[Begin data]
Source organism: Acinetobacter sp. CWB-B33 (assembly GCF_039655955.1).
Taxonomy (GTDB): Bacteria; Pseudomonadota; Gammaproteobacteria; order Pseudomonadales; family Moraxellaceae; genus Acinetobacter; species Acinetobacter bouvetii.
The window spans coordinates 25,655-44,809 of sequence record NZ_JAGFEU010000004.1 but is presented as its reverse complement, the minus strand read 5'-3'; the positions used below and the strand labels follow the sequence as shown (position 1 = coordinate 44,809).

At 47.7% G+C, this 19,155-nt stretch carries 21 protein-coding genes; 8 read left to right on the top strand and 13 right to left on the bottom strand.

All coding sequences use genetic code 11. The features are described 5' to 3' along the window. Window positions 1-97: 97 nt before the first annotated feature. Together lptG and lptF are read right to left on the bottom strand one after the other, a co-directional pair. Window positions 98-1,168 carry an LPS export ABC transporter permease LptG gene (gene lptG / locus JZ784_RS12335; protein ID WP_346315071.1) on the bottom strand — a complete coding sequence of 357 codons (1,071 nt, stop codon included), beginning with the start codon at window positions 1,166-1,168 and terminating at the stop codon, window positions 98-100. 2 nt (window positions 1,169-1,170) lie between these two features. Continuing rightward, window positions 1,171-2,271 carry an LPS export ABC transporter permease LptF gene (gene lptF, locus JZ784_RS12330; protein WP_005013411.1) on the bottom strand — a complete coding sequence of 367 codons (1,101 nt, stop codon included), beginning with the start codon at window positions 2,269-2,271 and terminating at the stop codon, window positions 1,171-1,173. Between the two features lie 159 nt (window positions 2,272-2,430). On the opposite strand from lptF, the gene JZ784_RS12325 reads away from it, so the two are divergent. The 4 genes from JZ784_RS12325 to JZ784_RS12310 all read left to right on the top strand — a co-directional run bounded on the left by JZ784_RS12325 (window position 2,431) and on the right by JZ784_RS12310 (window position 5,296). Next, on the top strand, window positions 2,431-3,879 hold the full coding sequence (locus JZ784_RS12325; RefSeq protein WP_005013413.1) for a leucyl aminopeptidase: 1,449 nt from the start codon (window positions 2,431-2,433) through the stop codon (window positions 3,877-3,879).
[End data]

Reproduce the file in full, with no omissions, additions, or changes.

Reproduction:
Source organism: Acinetobacter sp. CWB-B33 (assembly GCF_039655955.1).
Taxonomy (GTDB): Bacteria; Pseudomonadota; Gammaproteobacteria; order Pseudomonadales; family Moraxellaceae; genus Acinetobacter; species Acinetobacter bouvetii.
The window spans coordinates 25,655-44,809 of sequence record NZ_JAGFEU010000004.1 but is presented as its reverse complement, the minus strand read 5'-3'; the positions used below and the strand labels follow the sequence as shown (position 1 = coordinate 44,809).

At 47.7% G+C, this 19,155-nt stretch carries 21 protein-coding genes; 8 read left to right on the top strand and 13 right to left on the bottom strand.

All coding sequences use genetic code 11. The features are described 5' to 3' along the window. Window positions 1-97: 97 nt before the first annotated feature. Together lptG and lptF are read right to left on the bottom strand one after the other, a co-directional pair. Window positions 98-1,168 carry an LPS export ABC transporter permease LptG gene (gene lptG / locus JZ784_RS12335; protein ID WP_346315071.1) on the bottom strand — a complete coding sequence of 357 codons (1,071 nt, stop codon included), beginning with the start codon at window positions 1,166-1,168 and terminating at the stop codon, window positions 98-100. 2 nt (window positions 1,169-1,170) lie between these two features. Continuing rightward, window positions 1,171-2,271 carry an LPS export ABC transporter permease LptF gene (gene lptF, locus JZ784_RS12330; protein WP_005013411.1) on the bottom strand — a complete coding sequence of 367 codons (1,101 nt, stop codon included), beginning with the start codon at window positions 2,269-2,271 and terminating at the stop codon, window positions 1,171-1,173. Between the two features lie 159 nt (window positions 2,272-2,430). On the opposite strand from lptF, the gene JZ784_RS12325 reads away from it, so the two are divergent. The 4 genes from JZ784_RS12325 to JZ784_RS12310 all read left to right on the top strand — a co-directional run bounded on the left by JZ784_RS12325 (window position 2,431) and on the right by JZ784_RS12310 (window position 5,296). Next, on the top strand, window positions 2,431-3,879 hold the full coding sequence (locus JZ784_RS12325; RefSeq protein WP_005013413.1) for a leucyl aminopeptidase: 1,449 nt from the start codon (window positions 2,431-2,433) through the stop codon (window positions 3,877-3,879).